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Increased risk of non-alcoholic fatty liver disease after diagnosis of celiac disease

  • Norelle R. Reilly
    Affiliations
    Celiac Disease Center, Department of Medicine, Columbia University College of Physicians and Surgeons, New York, NY, USA

    Department of Pediatrics, Columbia University College of Physicians and Surgeons, New York, NY, USA
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  • Benjamin Lebwohl
    Affiliations
    Celiac Disease Center, Department of Medicine, Columbia University College of Physicians and Surgeons, New York, NY, USA

    Department Medical Epidemiology and Biostatistics, Karolinska Institutet, Stockholm, Sweden
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  • Rolf Hultcrantz
    Affiliations
    Department of Medicine, Karolinska Institutet, Stockholm, Sweden
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  • Peter H.R. Green
    Affiliations
    Celiac Disease Center, Department of Medicine, Columbia University College of Physicians and Surgeons, New York, NY, USA
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  • Jonas F. Ludvigsson
    Correspondence
    Corresponding author. Address: Department of Medical Epidemiology and Biostatistics, Karolinska Institutet, 171 77 Stockholm, Sweden. Tel.: +46 (0) 8 5248 2356; fax: +46 (0) 8 31 49 75.
    Affiliations
    Department Medical Epidemiology and Biostatistics, Karolinska Institutet, Stockholm, Sweden

    Department of Pediatrics, Örebro University Hospital, Örebro University, Örebro, Sweden
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Published:January 21, 2015DOI:https://doi.org/10.1016/j.jhep.2015.01.013

      Background & Aims

      Non-alcoholic fatty liver disease is a common cause of chronic liver disease. Celiac disease alters intestinal permeability and treatment with a gluten-free diet often causes weight gain, but so far there are few reports of non-alcoholic fatty liver disease in patients with celiac disease.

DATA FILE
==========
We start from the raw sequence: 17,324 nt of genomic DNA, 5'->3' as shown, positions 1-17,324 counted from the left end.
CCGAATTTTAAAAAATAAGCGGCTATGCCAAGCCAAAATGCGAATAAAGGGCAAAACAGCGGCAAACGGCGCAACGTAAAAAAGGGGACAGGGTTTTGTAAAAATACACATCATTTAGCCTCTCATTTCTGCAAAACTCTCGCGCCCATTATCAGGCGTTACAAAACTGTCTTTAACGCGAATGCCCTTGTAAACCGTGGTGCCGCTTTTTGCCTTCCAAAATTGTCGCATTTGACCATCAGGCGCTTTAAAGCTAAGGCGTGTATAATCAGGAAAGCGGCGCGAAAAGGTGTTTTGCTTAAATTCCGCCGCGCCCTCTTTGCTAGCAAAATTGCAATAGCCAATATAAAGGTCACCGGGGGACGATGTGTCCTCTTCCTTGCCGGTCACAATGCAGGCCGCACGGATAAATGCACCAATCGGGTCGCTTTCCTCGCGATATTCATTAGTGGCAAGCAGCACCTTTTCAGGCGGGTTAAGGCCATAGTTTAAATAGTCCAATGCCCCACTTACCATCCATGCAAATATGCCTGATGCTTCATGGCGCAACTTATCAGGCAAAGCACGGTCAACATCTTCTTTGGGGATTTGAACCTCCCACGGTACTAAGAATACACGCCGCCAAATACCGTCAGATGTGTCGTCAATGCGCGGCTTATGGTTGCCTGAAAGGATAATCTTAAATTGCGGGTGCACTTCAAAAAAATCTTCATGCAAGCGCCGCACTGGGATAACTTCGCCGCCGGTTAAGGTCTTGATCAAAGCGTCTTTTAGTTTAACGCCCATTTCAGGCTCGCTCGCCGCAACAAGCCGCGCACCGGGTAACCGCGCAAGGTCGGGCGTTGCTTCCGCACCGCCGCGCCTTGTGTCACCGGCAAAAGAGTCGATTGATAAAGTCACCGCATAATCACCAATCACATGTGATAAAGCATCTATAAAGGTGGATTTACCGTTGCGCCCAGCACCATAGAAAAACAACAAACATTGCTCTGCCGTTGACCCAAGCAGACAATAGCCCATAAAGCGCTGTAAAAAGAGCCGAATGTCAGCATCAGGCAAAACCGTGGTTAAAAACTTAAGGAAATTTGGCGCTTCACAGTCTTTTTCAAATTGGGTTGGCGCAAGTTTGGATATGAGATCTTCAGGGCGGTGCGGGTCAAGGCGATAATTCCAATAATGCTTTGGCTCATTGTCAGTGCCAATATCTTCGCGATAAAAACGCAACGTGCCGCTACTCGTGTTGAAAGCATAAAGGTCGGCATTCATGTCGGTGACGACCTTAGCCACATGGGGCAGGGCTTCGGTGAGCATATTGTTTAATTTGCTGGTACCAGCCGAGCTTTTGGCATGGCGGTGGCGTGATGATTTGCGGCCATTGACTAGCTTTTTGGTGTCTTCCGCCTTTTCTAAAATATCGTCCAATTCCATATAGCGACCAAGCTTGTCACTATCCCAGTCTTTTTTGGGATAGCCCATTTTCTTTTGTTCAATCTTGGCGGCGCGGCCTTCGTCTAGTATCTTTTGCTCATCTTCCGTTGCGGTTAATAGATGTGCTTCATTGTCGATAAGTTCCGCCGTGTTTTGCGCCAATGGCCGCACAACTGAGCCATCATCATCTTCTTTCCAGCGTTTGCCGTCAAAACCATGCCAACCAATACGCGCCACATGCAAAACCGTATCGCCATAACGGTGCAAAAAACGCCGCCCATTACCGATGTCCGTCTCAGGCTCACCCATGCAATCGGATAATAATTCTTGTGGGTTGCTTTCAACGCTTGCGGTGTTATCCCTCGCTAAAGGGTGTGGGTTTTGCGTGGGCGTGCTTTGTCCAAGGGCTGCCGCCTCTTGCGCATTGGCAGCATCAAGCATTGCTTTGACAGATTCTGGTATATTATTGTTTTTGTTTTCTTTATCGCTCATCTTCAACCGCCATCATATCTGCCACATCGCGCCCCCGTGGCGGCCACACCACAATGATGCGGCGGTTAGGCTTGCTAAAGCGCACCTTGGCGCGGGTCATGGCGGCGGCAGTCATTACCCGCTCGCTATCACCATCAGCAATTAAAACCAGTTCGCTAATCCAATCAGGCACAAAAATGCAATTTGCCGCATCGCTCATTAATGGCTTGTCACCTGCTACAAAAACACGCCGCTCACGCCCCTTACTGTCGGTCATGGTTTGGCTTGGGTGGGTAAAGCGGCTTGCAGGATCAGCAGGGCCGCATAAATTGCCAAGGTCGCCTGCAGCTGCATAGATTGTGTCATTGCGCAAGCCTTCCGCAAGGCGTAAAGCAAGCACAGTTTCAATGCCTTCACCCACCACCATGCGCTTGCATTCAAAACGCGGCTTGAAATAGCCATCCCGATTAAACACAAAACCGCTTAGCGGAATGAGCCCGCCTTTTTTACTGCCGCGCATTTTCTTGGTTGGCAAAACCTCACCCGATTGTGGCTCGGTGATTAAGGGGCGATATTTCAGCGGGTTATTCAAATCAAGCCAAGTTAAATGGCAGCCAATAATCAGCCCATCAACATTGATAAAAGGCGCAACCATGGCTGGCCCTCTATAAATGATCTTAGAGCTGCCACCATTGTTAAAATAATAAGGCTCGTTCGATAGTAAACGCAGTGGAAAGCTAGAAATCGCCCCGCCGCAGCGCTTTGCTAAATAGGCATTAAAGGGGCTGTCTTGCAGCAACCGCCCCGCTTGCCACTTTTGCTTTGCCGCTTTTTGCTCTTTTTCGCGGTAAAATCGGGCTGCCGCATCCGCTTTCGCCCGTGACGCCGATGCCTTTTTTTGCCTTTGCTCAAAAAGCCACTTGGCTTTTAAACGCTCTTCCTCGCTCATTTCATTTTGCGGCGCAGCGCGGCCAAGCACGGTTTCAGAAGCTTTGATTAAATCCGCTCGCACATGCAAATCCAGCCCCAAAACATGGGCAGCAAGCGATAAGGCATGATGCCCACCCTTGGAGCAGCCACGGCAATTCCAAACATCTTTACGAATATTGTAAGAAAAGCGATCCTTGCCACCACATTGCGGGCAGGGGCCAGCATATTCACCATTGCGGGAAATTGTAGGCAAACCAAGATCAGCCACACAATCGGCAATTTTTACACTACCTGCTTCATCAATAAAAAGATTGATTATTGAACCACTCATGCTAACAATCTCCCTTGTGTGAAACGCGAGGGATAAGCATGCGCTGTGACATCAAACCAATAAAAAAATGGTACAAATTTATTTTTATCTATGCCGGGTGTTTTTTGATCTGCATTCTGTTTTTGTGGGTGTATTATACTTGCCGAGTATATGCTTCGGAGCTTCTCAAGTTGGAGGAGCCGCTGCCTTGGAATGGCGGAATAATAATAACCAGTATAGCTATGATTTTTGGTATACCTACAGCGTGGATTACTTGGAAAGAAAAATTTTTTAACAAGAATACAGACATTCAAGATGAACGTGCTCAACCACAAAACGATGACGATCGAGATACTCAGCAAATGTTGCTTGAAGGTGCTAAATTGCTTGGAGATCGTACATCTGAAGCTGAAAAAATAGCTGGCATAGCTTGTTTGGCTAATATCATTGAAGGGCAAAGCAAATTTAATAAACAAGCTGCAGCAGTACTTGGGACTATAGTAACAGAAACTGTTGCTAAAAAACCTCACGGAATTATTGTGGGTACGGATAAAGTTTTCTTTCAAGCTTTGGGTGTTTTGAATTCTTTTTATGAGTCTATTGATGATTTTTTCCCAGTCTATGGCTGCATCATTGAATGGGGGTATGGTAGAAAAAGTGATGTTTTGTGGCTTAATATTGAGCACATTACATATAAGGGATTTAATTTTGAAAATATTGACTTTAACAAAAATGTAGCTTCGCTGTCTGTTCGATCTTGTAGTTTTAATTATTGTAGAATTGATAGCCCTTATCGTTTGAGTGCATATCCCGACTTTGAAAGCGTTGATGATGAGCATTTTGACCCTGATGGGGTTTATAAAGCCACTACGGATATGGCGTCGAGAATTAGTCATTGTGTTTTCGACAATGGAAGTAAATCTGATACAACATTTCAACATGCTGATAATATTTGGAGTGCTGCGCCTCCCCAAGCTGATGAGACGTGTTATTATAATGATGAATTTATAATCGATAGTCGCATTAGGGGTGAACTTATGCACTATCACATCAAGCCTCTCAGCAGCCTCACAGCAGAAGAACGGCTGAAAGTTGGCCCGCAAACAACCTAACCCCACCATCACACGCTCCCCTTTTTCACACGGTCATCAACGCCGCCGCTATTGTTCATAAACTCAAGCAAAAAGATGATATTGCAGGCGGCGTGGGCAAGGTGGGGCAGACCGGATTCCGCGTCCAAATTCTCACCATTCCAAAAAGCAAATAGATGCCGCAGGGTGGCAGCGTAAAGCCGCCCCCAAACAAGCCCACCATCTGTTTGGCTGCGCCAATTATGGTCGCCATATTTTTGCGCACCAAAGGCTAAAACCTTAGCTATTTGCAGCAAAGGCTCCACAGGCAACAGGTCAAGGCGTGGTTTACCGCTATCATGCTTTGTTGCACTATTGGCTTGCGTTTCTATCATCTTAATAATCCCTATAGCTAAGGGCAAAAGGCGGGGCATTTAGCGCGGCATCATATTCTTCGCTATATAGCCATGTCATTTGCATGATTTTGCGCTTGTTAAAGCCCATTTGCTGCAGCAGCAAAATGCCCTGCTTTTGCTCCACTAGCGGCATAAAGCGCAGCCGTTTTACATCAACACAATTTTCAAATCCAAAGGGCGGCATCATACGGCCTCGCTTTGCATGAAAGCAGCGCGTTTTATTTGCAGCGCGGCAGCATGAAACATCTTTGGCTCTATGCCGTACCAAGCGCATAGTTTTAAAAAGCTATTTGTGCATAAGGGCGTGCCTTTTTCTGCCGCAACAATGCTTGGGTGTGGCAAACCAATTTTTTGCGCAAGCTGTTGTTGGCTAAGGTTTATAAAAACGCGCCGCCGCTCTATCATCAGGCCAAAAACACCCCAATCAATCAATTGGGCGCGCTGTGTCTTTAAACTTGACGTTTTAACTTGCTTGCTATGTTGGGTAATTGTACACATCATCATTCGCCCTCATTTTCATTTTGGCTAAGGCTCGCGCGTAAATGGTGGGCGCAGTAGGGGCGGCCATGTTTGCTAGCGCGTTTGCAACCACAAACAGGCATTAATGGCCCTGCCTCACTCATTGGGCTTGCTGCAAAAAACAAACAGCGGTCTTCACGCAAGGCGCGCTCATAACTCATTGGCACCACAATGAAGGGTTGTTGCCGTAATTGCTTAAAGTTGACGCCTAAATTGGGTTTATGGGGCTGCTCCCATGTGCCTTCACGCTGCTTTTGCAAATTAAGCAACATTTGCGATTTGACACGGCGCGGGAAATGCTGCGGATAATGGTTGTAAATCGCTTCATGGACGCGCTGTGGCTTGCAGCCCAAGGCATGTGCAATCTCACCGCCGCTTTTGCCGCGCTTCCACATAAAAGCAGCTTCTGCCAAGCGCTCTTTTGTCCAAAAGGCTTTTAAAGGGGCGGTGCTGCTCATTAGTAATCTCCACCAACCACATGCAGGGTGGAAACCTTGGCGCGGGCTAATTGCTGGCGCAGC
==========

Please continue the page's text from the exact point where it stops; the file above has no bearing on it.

Methods

      Population-based cohort study. We compared the risk of non-alcoholic fatty liver disease diagnosed from 1997 to 2009 in individuals with celiac disease (n = 26,816) to matched reference individuals (n = 130,051). Patients with any liver disease prior to celiac disease were excluded, as were individuals with a lifetime diagnosis of alcohol-related disorder to minimize misclassification of non-alcoholic fatty liver disease. Cox regression estimated hazard ratios for non-alcoholic fatty liver disease were determined.

      Results

      During 246,559 person-years of follow-up, 53 individuals with celiac disease had a diagnosis of non-alcoholic fatty liver disease (21/100,000 person-years). In comparison, we identified 85 reference individuals diagnosed with non-alcoholic fatty liver disease during 1,488,413 person-years (6/100,000 person-years). This corresponded to a hazard ratio of 2.8 (95% CI 2.0–3.8), with the highest risk estimates seen in children (HR = 4.6; 95% CI 2.3–9.1). The risk increase in the first year after celiac disease diagnosis was 13.3 (95% CI 3.5–50.3) but remained significantly elevated even beyond 15 years after the diagnosis of celiac disease (HR = 2.5; 95% CI 1.0–5.9).

      Conclusion

      Individuals with celiac disease are at increased risk of non-alcoholic fatty liver disease compared to the general population. Excess risks were highest in the first year after celiac disease diagnosis, but persisted through 15 years after diagnosis with celiac disease.

      Abbreviations:

      CD (celiac disease), NAFLD (non-alcoholic fatty liver disease), NASH (non-alcoholic steatohepatitis), SIBO (small intestinal bacterial overgrowth), VA (villous atrophy), ICD (international classification of disease (codes)), CI (confidence Interval), HR (hazard ratio), OR (odds ratio), BMI (body mass index)

      Keywords

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